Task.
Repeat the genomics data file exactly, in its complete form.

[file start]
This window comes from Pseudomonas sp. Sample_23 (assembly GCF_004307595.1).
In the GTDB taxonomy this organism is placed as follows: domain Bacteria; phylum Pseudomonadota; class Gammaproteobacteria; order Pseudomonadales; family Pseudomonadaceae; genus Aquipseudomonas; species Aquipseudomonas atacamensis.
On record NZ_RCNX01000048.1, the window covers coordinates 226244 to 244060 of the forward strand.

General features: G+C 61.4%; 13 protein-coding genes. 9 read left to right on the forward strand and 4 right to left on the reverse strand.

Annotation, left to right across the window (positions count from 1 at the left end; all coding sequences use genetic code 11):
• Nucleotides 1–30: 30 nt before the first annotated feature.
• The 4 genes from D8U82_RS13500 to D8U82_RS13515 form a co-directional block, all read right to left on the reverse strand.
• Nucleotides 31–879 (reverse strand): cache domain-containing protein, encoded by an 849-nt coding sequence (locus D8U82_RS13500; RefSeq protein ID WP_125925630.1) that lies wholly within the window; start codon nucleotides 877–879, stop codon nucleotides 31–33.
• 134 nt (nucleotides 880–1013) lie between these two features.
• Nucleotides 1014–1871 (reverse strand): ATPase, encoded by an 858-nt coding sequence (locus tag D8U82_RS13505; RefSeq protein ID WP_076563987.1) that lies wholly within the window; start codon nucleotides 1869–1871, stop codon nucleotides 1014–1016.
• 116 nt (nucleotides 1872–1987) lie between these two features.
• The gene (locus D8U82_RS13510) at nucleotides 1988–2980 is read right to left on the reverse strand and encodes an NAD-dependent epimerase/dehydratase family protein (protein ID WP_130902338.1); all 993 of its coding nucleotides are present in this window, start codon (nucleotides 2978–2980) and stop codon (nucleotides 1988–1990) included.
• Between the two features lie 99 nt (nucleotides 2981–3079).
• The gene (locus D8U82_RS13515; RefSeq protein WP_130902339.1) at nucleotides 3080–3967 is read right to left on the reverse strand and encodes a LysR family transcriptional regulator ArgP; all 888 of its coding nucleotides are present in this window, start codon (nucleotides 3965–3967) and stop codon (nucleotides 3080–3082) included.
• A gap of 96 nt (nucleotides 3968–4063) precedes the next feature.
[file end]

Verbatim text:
This window comes from Pseudomonas sp. Sample_23 (assembly GCF_004307595.1).
In the GTDB taxonomy this organism is placed as follows: domain Bacteria; phylum Pseudomonadota; class Gammaproteobacteria; order Pseudomonadales; family Pseudomonadaceae; genus Aquipseudomonas; species Aquipseudomonas atacamensis.
On record NZ_RCNX01000048.1, the window covers coordinates 226244 to 244060 of the forward strand.

General features: G+C 61.4%; 13 protein-coding genes. 9 read left to right on the forward strand and 4 right to left on the reverse strand.

Annotation, left to right across the window (positions count from 1 at the left end; all coding sequences use genetic code 11):
• Nucleotides 1–30: 30 nt before the first annotated feature.
• The 4 genes from D8U82_RS13500 to D8U82_RS13515 form a co-directional block, all read right to left on the reverse strand.
• Nucleotides 31–879 (reverse strand): cache domain-containing protein, encoded by an 849-nt coding sequence (locus D8U82_RS13500; RefSeq protein ID WP_125925630.1) that lies wholly within the window; start codon nucleotides 877–879, stop codon nucleotides 31–33.
• 134 nt (nucleotides 880–1013) lie between these two features.
• Nucleotides 1014–1871 (reverse strand): ATPase, encoded by an 858-nt coding sequence (locus tag D8U82_RS13505; RefSeq protein ID WP_076563987.1) that lies wholly within the window; start codon nucleotides 1869–1871, stop codon nucleotides 1014–1016.
• 116 nt (nucleotides 1872–1987) lie between these two features.
• The gene (locus D8U82_RS13510) at nucleotides 1988–2980 is read right to left on the reverse strand and encodes an NAD-dependent epimerase/dehydratase family protein (protein ID WP_130902338.1); all 993 of its coding nucleotides are present in this window, start codon (nucleotides 2978–2980) and stop codon (nucleotides 1988–1990) included.
• Between the two features lie 99 nt (nucleotides 2981–3079).
• The gene (locus D8U82_RS13515; RefSeq protein WP_130902339.1) at nucleotides 3080–3967 is read right to left on the reverse strand and encodes a LysR family transcriptional regulator ArgP; all 888 of its coding nucleotides are present in this window, start codon (nucleotides 3965–3967) and stop codon (nucleotides 3080–3082) included.
• A gap of 96 nt (nucleotides 3968–4063) precedes the next feature.